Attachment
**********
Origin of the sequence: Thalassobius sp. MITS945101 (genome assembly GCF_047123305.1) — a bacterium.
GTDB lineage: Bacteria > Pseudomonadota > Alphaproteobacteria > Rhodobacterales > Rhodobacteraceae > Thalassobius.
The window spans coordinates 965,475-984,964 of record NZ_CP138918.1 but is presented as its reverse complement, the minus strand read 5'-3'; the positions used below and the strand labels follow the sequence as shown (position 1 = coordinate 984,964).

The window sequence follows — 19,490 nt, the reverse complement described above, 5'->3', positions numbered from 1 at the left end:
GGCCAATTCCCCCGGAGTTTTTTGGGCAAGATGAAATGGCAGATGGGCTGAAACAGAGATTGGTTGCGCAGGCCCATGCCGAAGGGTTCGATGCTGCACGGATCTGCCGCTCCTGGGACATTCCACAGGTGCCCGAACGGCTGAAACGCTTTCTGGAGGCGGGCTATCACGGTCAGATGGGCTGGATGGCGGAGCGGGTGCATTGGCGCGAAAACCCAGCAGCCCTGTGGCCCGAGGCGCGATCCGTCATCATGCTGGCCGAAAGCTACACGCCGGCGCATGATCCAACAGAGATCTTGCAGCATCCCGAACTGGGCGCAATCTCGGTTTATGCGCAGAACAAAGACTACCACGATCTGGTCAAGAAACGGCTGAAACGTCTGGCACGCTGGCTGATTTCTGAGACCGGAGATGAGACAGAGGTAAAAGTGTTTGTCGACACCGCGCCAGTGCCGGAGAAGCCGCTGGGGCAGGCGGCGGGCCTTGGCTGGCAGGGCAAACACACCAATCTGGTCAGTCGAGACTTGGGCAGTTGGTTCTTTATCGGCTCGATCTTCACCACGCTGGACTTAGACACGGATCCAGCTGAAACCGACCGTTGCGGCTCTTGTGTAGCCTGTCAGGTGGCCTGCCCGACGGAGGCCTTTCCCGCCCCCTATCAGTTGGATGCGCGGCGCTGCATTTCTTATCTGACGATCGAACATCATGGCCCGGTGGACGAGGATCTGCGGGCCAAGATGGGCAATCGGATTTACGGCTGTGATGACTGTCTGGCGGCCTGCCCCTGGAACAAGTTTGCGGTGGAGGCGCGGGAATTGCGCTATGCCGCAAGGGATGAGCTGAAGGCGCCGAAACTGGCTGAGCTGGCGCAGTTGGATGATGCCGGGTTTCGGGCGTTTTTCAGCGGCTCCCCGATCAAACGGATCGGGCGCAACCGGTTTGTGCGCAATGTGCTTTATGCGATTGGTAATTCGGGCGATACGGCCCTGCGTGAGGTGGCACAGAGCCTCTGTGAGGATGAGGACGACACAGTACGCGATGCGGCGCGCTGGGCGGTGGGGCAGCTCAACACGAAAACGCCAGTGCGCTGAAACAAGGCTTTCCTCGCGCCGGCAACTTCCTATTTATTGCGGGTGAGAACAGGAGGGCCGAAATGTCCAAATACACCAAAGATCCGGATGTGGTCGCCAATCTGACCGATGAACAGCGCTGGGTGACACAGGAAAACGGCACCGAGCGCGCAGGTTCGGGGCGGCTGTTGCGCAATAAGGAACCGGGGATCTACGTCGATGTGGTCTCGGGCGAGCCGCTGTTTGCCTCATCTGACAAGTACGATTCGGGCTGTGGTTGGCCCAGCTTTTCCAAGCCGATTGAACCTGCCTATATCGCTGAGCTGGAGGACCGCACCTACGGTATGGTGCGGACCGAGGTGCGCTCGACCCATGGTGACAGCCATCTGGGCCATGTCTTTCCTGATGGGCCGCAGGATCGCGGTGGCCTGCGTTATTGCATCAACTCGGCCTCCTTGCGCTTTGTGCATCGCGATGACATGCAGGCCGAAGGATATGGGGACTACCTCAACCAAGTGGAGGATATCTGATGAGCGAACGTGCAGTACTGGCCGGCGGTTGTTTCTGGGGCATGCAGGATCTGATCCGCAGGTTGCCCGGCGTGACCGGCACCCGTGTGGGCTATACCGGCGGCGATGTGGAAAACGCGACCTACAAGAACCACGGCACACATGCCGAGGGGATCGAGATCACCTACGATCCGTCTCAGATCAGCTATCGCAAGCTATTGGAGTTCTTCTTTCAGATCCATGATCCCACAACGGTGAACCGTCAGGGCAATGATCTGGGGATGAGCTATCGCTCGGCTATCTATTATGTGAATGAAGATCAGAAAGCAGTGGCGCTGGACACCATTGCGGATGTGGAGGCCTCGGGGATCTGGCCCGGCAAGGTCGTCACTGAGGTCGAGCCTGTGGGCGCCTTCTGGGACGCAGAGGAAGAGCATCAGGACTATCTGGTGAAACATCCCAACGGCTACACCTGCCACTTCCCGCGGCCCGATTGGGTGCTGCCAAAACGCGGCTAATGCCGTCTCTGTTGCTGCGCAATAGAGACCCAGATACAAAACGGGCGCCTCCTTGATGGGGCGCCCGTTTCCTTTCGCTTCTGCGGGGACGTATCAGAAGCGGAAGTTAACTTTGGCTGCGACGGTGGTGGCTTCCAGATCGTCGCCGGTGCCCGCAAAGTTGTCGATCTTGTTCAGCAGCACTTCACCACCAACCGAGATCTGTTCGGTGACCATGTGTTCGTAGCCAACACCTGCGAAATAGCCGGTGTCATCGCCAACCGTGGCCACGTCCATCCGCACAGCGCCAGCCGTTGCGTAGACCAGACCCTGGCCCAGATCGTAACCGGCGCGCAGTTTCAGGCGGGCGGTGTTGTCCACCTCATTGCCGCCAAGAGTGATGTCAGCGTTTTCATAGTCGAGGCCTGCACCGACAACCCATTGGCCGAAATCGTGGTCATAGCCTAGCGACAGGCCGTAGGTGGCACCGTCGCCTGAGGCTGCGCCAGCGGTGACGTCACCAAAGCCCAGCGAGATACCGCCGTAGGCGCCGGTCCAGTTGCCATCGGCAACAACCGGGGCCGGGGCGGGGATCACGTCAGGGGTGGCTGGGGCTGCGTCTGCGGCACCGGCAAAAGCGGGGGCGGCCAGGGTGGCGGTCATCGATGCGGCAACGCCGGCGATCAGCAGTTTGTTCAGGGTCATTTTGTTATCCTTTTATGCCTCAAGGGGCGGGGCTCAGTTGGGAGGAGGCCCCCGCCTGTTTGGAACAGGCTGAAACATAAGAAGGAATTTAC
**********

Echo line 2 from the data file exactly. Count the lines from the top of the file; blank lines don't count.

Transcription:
GTDB lineage: Bacteria > Pseudomonadota > Alphaproteobacteria > Rhodobacterales > Rhodobacteraceae > Thalassobius.